The findings regarding wealth, and to some extent age, suggest that Maslow’s “Hierarchy of Needs” has some relevance to the study of environmental attitudes and action.  Maslow’s theory suggests that people need to meet their lower order needs such as survival and security before they can focus on high order needs such as achievement and morality.  It appears that environmental issues have been positioned as a higher order need, something which can be focused on once the necessities of life are taken care of.  For people in poor nations, the priority may be getting food on the table.  For younger people it may be fitting into the crowd, establishing an identity, or starting a career.   One of the challenges for sustainability advocates is to “reposition” environmental issues as lower order needs on the Maslow hierarchy.   While climate change is being touted as the “moral challenge of our time”, it may struggle to get traction.  According to the theory, morality occurs in the self-actualisation stage, something which people going about their everyday business are unlikely to pay much attention to.  But if sustainability is accepted as necessary for our survival, wellbeing and security, then it may start to capture the focus of a larger percentage of society and get the action it deserves and demands.




You can, as long as you include this complete blurb with it:


Awake provides psychology-based services to support the development of sustainable behaviour in individuals, groups and organisations.  Visit www.awake.com.au for more info


Workshop Reminder – Cultivating Sustainability in Hepburn Region


Awake will conduct a Cultivating Sustainability workshop on Tuesday, February 9th in the Hepburn Region, Victoria (venue TBC)



This is a public workshop with all welcome to attend.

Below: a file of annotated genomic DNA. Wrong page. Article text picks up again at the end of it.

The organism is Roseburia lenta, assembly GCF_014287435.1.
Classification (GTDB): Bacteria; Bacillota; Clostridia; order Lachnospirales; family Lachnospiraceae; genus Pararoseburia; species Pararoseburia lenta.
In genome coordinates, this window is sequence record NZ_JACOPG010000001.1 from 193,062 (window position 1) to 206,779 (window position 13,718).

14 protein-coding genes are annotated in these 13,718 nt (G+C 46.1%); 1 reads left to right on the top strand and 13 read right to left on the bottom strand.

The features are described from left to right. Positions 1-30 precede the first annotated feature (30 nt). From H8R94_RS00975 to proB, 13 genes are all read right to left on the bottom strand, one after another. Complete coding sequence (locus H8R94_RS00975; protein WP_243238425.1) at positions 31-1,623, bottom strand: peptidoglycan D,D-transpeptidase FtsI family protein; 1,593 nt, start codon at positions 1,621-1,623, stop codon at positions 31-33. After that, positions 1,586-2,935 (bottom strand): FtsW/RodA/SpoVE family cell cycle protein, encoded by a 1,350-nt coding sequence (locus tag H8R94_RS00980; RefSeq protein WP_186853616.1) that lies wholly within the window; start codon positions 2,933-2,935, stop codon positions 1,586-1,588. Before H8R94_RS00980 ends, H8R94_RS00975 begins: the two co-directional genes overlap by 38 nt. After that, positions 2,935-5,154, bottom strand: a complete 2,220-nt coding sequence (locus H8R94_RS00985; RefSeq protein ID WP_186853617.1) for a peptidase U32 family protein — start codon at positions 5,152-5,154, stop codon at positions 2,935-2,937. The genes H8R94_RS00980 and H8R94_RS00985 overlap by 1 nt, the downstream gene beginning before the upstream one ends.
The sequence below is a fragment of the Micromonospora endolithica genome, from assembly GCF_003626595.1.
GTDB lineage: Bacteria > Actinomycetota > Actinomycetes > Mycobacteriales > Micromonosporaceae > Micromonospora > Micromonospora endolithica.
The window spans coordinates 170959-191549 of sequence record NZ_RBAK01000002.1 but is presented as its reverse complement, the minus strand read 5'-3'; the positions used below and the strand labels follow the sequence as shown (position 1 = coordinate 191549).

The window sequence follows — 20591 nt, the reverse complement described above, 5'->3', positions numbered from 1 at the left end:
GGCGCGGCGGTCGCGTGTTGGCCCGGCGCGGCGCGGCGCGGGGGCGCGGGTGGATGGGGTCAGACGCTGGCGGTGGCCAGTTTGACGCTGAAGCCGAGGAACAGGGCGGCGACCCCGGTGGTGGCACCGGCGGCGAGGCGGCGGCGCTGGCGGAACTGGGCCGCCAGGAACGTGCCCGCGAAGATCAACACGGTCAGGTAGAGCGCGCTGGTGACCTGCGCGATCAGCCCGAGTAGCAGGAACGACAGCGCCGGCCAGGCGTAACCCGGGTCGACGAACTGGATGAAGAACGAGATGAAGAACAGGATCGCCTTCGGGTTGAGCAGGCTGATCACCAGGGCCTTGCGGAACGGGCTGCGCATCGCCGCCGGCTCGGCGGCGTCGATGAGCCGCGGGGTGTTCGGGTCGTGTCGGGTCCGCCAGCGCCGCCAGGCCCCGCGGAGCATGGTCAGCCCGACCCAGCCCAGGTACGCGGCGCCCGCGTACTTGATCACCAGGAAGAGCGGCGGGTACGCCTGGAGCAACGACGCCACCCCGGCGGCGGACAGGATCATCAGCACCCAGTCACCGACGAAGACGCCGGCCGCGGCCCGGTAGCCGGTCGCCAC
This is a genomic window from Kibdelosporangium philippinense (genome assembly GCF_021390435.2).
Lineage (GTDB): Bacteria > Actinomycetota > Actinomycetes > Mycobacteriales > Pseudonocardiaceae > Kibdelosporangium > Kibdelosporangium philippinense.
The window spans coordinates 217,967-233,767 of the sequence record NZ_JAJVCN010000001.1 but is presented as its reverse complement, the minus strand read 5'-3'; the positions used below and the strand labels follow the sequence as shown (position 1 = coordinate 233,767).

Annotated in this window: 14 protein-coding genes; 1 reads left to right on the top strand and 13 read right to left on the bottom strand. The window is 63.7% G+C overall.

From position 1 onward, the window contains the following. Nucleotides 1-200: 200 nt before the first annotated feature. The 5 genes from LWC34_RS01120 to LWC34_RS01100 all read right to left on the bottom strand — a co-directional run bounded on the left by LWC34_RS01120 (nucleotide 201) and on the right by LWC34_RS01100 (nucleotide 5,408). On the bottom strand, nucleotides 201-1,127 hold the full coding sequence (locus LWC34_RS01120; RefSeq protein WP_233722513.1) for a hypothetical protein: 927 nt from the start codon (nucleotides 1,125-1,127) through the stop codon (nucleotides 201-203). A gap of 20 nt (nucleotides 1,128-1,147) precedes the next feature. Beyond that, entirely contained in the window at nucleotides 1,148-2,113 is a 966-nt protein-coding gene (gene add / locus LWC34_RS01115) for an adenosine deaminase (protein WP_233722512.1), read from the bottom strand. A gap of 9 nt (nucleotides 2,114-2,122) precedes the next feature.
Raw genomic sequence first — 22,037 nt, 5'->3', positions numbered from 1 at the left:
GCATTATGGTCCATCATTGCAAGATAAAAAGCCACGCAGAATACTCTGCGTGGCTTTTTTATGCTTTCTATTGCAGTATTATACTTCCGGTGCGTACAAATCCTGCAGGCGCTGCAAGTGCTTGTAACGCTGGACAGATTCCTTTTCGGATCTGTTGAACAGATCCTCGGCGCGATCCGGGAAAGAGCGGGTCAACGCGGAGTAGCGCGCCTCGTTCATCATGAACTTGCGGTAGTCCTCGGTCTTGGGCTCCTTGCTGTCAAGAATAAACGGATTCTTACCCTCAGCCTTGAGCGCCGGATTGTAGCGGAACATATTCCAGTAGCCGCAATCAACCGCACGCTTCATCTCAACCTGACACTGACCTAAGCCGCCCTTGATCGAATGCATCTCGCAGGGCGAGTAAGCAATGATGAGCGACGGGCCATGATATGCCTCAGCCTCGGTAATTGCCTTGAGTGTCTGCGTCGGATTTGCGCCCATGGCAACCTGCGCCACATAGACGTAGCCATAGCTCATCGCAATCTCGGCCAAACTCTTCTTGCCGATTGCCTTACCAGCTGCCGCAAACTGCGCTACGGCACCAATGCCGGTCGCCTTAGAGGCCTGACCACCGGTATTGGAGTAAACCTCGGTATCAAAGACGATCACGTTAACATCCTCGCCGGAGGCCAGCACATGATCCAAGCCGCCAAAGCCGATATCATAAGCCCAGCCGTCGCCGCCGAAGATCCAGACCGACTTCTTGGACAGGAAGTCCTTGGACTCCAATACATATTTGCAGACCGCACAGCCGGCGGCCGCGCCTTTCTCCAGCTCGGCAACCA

Cost:        For-profits $250pp

               Not-for-profit/Government $200pp

               Individuals/Community Groups $120pp


More information, including online registration details, can be found at



Cultivating Sustainability is a 1-day workshop which provides sustainability advocates with insights, models and practical tools to support their behaviour change efforts.  Anybody who has taken on the challenge of influencing others to live and work more sustainably will find this workshop a valuable addition to their skills.


Feedback from attendees of the most recent Cultivating Sustainability workshop (Melbourne Nov 24th)  included


“The information was really clearly set out, well paced and interesting. It was engaging and positive”

“This workshop was a well structured program for demonstrating how to influence positive sustainability outcomes”

”I like the practical content of the workshop and the do-able solutions for behaviour change”

“A valuable insight into the psychology of behaviour change”


For more information about the Cultivating Sustainability workshop, see www.awake.com.au/cultivating.html



Upcoming Workshop - Behaviour Change Techniques to Encourage Green Purchasing


Awake will be partnering with ECO-Buy to present a half-day workshop on behaviour change techniques to encourage green purchasing.

By attending this workshop you will gain valuable insights and skills for

   Understanding the psychological drivers of green behaviour

   Recognising what people need in order to engage in behaviour change

   Identifying the biggest barriers to making green factors a priority

   Changing old habits and creating new ones

   How to influence people and gain their buy-in

   How to appeal to values and use them to engage people in change

This workshop will benefit anybody who is involved with promoting green purchasing through their organisation, and trying to embed a culture of sustainable purchasing. 


DateWednesday, March 10th, 20108.30am - 12.30pm
Location:  60L
Green Building, 60 Leicester St, Carlton, Melbourne
Registrations: Please go to the ECO-Buy website to register for the workshop or call ECO-Buy on 9349 0400 for further details. 


Interesting Article of the Month   Put A Lid On It